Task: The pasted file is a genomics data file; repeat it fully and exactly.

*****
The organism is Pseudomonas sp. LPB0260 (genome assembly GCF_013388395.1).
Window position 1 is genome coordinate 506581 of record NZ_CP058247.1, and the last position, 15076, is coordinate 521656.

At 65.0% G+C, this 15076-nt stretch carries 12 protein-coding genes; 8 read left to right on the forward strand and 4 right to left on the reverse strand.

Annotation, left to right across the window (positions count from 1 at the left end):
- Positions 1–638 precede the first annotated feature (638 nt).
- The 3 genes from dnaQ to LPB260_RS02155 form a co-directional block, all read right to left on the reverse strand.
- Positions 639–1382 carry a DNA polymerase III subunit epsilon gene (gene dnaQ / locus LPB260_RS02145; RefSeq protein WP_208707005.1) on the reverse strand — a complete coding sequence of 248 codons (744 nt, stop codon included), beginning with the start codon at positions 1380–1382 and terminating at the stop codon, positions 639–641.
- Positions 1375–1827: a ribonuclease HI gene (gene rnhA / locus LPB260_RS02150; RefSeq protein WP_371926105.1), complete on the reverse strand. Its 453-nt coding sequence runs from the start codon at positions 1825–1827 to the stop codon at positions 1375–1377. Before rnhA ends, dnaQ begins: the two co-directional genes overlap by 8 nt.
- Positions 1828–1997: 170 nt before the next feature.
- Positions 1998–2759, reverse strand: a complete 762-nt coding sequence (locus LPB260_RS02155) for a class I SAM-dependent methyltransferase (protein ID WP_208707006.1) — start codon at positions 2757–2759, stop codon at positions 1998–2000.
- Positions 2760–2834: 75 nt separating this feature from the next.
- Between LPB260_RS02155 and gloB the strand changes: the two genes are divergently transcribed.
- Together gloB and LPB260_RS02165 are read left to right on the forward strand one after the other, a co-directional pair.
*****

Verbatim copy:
The organism is Pseudomonas sp. LPB0260 (genome assembly GCF_013388395.1).
Window position 1 is genome coordinate 506581 of record NZ_CP058247.1, and the last position, 15076, is coordinate 521656.

At 65.0% G+C, this 15076-nt stretch carries 12 protein-coding genes; 8 read left to right on the forward strand and 4 right to left on the reverse strand.

Annotation, left to right across the window (positions count from 1 at the left end):
- Positions 1–638 precede the first annotated feature (638 nt).
- The 3 genes from dnaQ to LPB260_RS02155 form a co-directional block, all read right to left on the reverse strand.
- Positions 639–1382 carry a DNA polymerase III subunit epsilon gene (gene dnaQ / locus LPB260_RS02145; RefSeq protein WP_208707005.1) on the reverse strand — a complete coding sequence of 248 codons (744 nt, stop codon included), beginning with the start codon at positions 1380–1382 and terminating at the stop codon, positions 639–641.
- Positions 1375–1827: a ribonuclease HI gene (gene rnhA / locus LPB260_RS02150; RefSeq protein WP_371926105.1), complete on the reverse strand. Its 453-nt coding sequence runs from the start codon at positions 1825–1827 to the stop codon at positions 1375–1377. Before rnhA ends, dnaQ begins: the two co-directional genes overlap by 8 nt.
- Positions 1828–1997: 170 nt before the next feature.
- Positions 1998–2759, reverse strand: a complete 762-nt coding sequence (locus LPB260_RS02155) for a class I SAM-dependent methyltransferase (protein ID WP_208707006.1) — start codon at positions 2757–2759, stop codon at positions 1998–2000.
- Positions 2760–2834: 75 nt separating this feature from the next.
- Between LPB260_RS02155 and gloB the strand changes: the two genes are divergently transcribed.
- Together gloB and LPB260_RS02165 are read left to right on the forward strand one after the other, a co-directional pair.